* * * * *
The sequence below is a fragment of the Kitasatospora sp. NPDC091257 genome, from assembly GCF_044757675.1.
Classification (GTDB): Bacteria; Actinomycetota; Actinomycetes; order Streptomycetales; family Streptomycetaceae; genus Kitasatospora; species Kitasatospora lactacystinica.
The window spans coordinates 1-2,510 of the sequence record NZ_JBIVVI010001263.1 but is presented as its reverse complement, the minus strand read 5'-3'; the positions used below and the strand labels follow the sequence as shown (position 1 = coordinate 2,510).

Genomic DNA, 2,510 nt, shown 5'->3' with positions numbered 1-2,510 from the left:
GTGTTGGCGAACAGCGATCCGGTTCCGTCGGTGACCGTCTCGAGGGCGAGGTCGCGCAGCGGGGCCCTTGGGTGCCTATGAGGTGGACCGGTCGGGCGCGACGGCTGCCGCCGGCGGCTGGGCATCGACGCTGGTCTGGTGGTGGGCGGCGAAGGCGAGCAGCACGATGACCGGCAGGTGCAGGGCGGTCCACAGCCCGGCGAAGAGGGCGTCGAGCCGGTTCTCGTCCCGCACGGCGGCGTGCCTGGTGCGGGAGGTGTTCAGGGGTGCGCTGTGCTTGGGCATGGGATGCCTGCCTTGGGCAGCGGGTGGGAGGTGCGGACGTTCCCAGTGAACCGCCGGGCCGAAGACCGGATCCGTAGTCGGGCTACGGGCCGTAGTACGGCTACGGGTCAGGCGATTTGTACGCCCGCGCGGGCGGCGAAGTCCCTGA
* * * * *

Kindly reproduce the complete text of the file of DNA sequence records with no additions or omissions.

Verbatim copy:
The sequence below is a fragment of the Kitasatospora sp. NPDC091257 genome, from assembly GCF_044757675.1.
Classification (GTDB): Bacteria; Actinomycetota; Actinomycetes; order Streptomycetales; family Streptomycetaceae; genus Kitasatospora; species Kitasatospora lactacystinica.
The window spans coordinates 1-2,510 of the sequence record NZ_JBIVVI010001263.1 but is presented as its reverse complement, the minus strand read 5'-3'; the positions used below and the strand labels follow the sequence as shown (position 1 = coordinate 2,510).

Genomic DNA, 2,510 nt, shown 5'->3' with positions numbered 1-2,510 from the left:
GTGTTGGCGAACAGCGATCCGGTTCCGTCGGTGACCGTCTCGAGGGCGAGGTCGCGCAGCGGGGCCCTTGGGTGCCTATGAGGTGGACCGGTCGGGCGCGACGGCTGCCGCCGGCGGCTGGGCATCGACGCTGGTCTGGTGGTGGGCGGCGAAGGCGAGCAGCACGATGACCGGCAGGTGCAGGGCGGTCCACAGCCCGGCGAAGAGGGCGTCGAGCCGGTTCTCGTCCCGCACGGCGGCGTGCCTGGTGCGGGAGGTGTTCAGGGGTGCGCTGTGCTTGGGCATGGGATGCCTGCCTTGGGCAGCGGGTGGGAGGTGCGGACGTTCCCAGTGAACCGCCGGGCCGAAGACCGGATCCGTAGTCGGGCTACGGGCCGTAGTACGGCTACGGGTCAGGCGATTTGTACGCCCGCGCGGGCGGCGAAGTCCCTGA